Shaping Parental Choices During Renourishment of a Child With Restrictive Eating Using an Interactive Grocery Store

Statement of Problem

Anorexia nervosa is a serious brain-based illness with typical onset in adolescence. A hallmark of the illness is weight below what is normal for that person’s sex, height and developmental trajectory. Research indicates that early and rapid weight gain in treatment for anorexia is key for increased possibility of remission, making the renourishment stage crucial to this process.

There is currently only one evidence-based treatment for anorexia in adolescents: Family Based Treatment (FBT). The first phase of FBT focuses on parents leading the renourishment process at home to promote weight gain in the adolescent.  Adolescents recovering from anorexia are hypermetabolic (i.e., their metabolism speeds up) and need enough nutrition to repair and restore their body.  On average, adolescents need at least 3,600 calories a day–some adolescents need closer to or even over 5,000 calories a day. Parents have reported feeling overwhelmed by grocery shopping to meet the nutritional needs for their child because it is unlike anything they have ever done before. There is no current electronic aid to support parents in shifting their approach to grocery shopping.

Description

Open Science Open Grocery (OSOG) is a free and accessible mock online grocery store that can be modified to enhance nutritional education that is currently provided to parents during their child’s hospital stay. From the participants’ point of view, OSOG looks like any other online grocery store—it contains over 10,000 products from American grocery stores including produce, meats, frozen items and non-perishables. Each item has a price, description and nutritional information, all of which are visible to participants. On the research side, we are able to assess a user’s cart activity, interaction with nutritional labels, total shopping time and the macronutrient content of food “purchased.” In this feasibility and acceptability study, our team will modify OSOG to be used in the context of eating disorder treatment to help facilitate a rapid shift in parents’ decision making around food, which we hope will lead to rapid weight gain in their child.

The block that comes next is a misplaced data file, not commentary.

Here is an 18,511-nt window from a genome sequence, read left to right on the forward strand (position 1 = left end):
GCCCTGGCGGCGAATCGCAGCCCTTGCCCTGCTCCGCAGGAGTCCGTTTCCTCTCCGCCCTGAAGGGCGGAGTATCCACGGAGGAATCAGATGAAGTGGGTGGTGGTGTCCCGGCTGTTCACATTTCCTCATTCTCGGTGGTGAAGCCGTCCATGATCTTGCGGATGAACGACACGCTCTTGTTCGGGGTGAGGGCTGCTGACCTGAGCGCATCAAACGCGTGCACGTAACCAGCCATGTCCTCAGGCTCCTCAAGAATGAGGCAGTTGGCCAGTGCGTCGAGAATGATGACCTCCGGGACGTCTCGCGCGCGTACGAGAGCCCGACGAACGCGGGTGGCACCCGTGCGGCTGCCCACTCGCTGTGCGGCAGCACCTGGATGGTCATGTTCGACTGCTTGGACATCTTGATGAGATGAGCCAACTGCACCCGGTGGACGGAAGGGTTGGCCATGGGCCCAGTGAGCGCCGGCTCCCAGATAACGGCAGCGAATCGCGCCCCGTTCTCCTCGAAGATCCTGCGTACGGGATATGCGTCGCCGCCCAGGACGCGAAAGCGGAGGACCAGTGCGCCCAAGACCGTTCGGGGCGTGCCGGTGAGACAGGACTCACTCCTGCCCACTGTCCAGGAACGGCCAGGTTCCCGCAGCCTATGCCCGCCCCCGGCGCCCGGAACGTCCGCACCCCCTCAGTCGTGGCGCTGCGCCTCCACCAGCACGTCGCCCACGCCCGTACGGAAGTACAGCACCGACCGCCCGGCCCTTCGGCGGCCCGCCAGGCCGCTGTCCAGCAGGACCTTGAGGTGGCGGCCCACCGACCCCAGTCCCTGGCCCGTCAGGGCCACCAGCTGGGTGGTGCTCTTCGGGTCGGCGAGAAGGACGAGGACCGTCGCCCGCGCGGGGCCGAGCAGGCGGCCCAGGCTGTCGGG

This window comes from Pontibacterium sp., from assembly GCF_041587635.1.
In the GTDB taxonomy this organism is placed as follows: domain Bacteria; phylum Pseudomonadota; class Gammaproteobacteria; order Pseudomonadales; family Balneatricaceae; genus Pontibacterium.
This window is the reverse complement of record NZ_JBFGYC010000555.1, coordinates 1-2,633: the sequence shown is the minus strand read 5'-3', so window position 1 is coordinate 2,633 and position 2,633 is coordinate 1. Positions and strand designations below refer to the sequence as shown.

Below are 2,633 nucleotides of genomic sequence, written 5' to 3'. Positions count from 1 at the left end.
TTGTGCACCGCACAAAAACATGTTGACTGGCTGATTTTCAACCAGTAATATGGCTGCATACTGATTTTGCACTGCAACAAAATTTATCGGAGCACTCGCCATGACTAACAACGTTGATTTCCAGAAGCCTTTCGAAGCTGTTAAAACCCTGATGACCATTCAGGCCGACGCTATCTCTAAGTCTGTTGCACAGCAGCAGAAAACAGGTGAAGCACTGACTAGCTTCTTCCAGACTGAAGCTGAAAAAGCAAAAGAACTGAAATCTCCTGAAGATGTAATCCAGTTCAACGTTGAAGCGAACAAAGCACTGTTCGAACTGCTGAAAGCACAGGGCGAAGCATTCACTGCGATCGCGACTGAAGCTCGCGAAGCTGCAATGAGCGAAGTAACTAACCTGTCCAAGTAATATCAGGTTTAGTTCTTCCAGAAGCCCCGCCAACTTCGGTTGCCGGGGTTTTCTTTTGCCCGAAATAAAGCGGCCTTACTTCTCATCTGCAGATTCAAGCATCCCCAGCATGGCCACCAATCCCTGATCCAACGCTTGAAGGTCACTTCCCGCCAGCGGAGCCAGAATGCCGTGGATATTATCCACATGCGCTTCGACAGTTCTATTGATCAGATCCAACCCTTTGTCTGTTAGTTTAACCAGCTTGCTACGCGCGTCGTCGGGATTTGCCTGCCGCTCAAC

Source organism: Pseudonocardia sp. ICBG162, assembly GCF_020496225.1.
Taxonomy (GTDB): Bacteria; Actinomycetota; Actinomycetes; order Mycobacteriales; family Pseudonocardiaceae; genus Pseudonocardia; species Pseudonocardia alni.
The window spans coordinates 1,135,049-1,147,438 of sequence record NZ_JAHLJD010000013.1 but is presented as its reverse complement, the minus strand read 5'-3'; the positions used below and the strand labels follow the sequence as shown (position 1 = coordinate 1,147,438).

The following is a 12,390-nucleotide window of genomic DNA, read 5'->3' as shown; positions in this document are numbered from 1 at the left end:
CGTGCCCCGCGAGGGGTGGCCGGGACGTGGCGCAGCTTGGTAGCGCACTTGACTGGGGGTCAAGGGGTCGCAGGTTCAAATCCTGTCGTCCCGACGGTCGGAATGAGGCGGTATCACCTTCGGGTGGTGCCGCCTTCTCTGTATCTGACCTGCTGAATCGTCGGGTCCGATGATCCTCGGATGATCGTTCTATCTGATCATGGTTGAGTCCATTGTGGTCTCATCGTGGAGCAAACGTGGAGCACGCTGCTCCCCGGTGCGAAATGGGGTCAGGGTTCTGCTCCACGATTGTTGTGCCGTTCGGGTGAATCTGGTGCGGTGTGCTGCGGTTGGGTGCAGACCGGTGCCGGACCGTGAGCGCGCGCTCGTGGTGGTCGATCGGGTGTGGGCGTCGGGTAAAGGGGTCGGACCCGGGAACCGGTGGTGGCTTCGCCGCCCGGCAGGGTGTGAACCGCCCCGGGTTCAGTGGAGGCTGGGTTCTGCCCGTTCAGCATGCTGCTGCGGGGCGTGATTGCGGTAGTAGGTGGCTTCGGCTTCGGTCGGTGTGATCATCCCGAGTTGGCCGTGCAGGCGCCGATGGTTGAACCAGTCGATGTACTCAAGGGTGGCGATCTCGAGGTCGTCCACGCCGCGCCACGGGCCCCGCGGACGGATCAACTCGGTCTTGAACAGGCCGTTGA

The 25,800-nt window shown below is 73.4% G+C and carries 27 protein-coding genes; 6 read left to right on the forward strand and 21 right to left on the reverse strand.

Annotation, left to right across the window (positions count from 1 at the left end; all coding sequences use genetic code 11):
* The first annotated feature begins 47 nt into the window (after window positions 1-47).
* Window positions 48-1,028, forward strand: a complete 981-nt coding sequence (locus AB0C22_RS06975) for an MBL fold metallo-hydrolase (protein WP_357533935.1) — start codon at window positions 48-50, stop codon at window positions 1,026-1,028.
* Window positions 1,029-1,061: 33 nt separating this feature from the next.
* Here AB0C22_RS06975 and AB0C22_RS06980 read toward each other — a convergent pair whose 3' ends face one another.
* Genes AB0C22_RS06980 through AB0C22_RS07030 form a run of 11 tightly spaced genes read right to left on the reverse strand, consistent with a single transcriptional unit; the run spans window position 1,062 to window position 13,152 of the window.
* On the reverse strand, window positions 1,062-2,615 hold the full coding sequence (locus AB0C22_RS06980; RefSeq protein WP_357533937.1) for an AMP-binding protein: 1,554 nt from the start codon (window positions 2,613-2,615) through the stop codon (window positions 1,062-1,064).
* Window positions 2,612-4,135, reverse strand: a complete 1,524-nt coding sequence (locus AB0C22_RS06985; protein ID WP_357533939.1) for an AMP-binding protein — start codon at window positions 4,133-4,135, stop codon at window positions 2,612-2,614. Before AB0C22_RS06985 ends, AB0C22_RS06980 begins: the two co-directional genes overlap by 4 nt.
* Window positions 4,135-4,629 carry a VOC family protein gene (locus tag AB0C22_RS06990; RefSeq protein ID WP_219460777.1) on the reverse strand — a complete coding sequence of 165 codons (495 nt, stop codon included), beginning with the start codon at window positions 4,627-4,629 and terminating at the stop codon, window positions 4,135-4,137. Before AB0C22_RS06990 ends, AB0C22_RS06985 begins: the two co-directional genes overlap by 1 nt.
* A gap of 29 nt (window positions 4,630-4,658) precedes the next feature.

We asked Parent Research Partners (PRPs) who have all had a child recover from anorexia to review OSOG with a study coordinator to share their impressions. Based on feedback from PRPs, we are adding multiple features to the OSOG app, including caloric density scale for each product, pop-ups to suggest calorically dense pairings to products, and new food additions that have been found to be helpful during renourishment.

In the pilot phase of this study, we are recruiting parents who currently have a child with anorexia who is hospitalized at CHOP and on the Nutritional Rehabilitation Pathway. All parents will be given the modified OSOG which will be introduced after nutritional teaching in the hospital. We will follow parents for 4 weeks and collect psychosocial and behavioral measures as well as the child’s height and weight to determine rate of weight gain.

Next Steps

By exploring the use of OSOG as an online shopping tool for parents during renourishment,  we hope to support parents during the early phases of treatment and determine how best to implement the modified OSOG into our nutritional teachings in the hospital to ease the transition from inpatient to outpatient care.

This project page was last updated in May 2021.

Suggested Citation

Children's Hospital of Philadelphia, PolicyLab. Shaping Parental Choices During Renourishment of a Child With Restrictive Eating Using an Interactive Grocery Store [online]. Available at: http://www.policylab.chop.edu. [Accessed: plug in date accessed here]. 

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